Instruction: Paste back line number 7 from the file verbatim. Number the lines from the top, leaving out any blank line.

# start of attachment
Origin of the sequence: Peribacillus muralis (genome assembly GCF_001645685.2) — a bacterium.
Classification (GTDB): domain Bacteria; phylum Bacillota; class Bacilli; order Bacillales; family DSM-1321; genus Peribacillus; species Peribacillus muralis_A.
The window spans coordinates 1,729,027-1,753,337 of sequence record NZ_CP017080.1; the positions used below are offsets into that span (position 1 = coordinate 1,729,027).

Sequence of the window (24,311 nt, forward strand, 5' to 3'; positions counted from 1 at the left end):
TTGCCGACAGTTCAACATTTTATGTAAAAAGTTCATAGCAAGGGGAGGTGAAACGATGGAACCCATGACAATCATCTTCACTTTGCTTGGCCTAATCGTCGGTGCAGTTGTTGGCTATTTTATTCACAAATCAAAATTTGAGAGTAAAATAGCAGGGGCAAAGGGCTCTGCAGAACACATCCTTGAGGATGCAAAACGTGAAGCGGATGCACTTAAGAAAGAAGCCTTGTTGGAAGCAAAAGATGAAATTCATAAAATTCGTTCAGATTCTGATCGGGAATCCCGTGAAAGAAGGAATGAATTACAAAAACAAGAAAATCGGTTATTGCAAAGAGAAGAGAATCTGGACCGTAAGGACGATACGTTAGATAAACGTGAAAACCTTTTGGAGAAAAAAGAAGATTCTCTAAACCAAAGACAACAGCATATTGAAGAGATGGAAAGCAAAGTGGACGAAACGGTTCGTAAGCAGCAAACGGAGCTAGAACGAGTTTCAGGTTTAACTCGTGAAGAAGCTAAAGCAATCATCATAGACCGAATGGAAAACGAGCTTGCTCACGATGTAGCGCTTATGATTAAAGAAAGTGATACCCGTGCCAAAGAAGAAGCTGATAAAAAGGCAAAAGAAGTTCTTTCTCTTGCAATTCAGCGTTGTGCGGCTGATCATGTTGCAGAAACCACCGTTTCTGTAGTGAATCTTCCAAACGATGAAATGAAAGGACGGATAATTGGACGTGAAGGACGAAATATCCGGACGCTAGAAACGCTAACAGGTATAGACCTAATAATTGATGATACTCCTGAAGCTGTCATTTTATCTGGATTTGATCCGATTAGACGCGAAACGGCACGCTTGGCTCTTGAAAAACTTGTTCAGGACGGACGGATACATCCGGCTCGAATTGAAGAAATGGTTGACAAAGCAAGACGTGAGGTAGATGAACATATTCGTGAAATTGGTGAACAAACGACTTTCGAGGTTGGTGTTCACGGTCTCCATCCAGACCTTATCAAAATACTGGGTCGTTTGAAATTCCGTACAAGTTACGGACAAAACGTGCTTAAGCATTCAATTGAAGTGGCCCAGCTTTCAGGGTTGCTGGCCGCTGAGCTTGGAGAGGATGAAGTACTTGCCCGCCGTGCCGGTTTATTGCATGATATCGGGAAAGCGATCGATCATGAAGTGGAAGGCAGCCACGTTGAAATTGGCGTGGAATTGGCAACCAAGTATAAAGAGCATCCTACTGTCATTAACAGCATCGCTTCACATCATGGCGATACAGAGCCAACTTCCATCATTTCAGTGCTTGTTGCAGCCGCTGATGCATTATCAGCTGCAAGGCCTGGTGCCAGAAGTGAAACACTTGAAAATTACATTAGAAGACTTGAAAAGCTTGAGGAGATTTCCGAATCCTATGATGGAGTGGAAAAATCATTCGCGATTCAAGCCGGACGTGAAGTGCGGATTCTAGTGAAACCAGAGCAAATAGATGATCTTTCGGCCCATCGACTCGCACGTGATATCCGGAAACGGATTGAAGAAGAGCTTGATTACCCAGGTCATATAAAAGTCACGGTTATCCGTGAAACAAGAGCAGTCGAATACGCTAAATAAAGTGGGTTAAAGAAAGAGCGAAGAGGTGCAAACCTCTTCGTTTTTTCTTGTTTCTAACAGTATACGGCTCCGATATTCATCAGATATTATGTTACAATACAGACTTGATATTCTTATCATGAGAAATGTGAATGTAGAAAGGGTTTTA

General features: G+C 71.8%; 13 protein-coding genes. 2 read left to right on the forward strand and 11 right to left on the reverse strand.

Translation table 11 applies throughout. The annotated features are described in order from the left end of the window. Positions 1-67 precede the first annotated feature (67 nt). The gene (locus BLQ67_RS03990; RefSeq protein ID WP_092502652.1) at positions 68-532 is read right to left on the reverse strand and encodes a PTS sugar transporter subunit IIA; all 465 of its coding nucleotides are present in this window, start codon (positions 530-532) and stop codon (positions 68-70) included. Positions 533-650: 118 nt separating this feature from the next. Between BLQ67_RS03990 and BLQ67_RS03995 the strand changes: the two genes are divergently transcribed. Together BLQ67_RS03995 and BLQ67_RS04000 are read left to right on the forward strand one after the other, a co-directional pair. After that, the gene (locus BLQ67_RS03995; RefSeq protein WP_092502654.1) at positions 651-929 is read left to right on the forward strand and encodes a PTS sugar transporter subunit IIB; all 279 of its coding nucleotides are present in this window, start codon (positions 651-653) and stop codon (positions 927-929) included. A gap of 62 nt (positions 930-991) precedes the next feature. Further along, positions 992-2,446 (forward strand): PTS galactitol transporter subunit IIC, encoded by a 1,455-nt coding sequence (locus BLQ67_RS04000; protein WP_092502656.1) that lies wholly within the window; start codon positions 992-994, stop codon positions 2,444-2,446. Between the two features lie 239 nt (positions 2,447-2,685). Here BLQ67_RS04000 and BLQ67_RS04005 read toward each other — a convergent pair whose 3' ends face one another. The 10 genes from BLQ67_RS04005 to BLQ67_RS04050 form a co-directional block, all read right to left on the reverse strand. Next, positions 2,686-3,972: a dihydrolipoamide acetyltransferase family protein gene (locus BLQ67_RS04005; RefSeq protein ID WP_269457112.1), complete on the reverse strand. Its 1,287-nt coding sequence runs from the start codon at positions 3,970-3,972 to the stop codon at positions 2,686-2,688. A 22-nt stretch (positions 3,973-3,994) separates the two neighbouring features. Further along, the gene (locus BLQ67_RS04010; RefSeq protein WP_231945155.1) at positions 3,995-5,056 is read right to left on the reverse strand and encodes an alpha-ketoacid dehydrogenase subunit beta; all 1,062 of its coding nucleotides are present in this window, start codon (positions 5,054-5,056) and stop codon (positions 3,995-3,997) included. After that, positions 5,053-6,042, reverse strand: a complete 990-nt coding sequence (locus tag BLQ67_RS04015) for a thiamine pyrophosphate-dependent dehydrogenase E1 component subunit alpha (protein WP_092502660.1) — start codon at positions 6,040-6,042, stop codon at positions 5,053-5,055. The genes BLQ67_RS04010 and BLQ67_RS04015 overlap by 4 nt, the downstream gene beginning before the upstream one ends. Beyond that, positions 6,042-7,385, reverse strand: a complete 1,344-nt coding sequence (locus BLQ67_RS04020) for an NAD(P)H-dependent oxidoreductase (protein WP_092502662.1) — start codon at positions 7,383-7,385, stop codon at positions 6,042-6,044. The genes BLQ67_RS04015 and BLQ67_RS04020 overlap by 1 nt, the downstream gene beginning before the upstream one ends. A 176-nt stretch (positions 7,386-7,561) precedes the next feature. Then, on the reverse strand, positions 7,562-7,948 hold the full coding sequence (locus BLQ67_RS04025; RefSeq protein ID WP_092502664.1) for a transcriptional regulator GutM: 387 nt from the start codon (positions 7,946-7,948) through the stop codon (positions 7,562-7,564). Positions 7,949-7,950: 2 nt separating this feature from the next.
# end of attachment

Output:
Translation table 11 applies throughout. The annotated features are described in order from the left end of the window. Positions 1-67 precede the first annotated feature (67 nt). The gene (locus BLQ67_RS03990; RefSeq protein ID WP_092502652.1) at positions 68-532 is read right to left on the reverse strand and encodes a PTS sugar transporter subunit IIA; all 465 of its coding nucleotides are present in this window, start codon (positions 530-532) and stop codon (positions 68-70) included. Positions 533-650: 118 nt separating this feature from the next. Between BLQ67_RS03990 and BLQ67_RS03995 the strand changes: the two genes are divergently transcribed. Together BLQ67_RS03995 and BLQ67_RS04000 are read left to right on the forward strand one after the other, a co-directional pair. After that, the gene (locus BLQ67_RS03995; RefSeq protein WP_092502654.1) at positions 651-929 is read left to right on the forward strand and encodes a PTS sugar transporter subunit IIB; all 279 of its coding nucleotides are present in this window, start codon (positions 651-653) and stop codon (positions 927-929) included. A gap of 62 nt (positions 930-991) precedes the next feature. Further along, positions 992-2,446 (forward strand): PTS galactitol transporter subunit IIC, encoded by a 1,455-nt coding sequence (locus BLQ67_RS04000; protein WP_092502656.1) that lies wholly within the window; start codon positions 992-994, stop codon positions 2,444-2,446. Between the two features lie 239 nt (positions 2,447-2,685). Here BLQ67_RS04000 and BLQ67_RS04005 read toward each other — a convergent pair whose 3' ends face one another. The 10 genes from BLQ67_RS04005 to BLQ67_RS04050 form a co-directional block, all read right to left on the reverse strand. Next, positions 2,686-3,972: a dihydrolipoamide acetyltransferase family protein gene (locus BLQ67_RS04005; RefSeq protein ID WP_269457112.1), complete on the reverse strand. Its 1,287-nt coding sequence runs from the start codon at positions 3,970-3,972 to the stop codon at positions 2,686-2,688. A 22-nt stretch (positions 3,973-3,994) separates the two neighbouring features. Further along, the gene (locus BLQ67_RS04010; RefSeq protein WP_231945155.1) at positions 3,995-5,056 is read right to left on the reverse strand and encodes an alpha-ketoacid dehydrogenase subunit beta; all 1,062 of its coding nucleotides are present in this window, start codon (positions 5,054-5,056) and stop codon (positions 3,995-3,997) included. After that, positions 5,053-6,042, reverse strand: a complete 990-nt coding sequence (locus tag BLQ67_RS04015) for a thiamine pyrophosphate-dependent dehydrogenase E1 component subunit alpha (protein WP_092502660.1) — start codon at positions 6,040-6,042, stop codon at positions 5,053-5,055. The genes BLQ67_RS04010 and BLQ67_RS04015 overlap by 4 nt, the downstream gene beginning before the upstream one ends. Beyond that, positions 6,042-7,385, reverse strand: a complete 1,344-nt coding sequence (locus BLQ67_RS04020) for an NAD(P)H-dependent oxidoreductase (protein WP_092502662.1) — start codon at positions 7,383-7,385, stop codon at positions 6,042-6,044. The genes BLQ67_RS04015 and BLQ67_RS04020 overlap by 1 nt, the downstream gene beginning before the upstream one ends. A 176-nt stretch (positions 7,386-7,561) precedes the next feature. Then, on the reverse strand, positions 7,562-7,948 hold the full coding sequence (locus BLQ67_RS04025; RefSeq protein ID WP_092502664.1) for a transcriptional regulator GutM: 387 nt from the start codon (positions 7,946-7,948) through the stop codon (positions 7,562-7,564). Positions 7,949-7,950: 2 nt separating this feature from the next.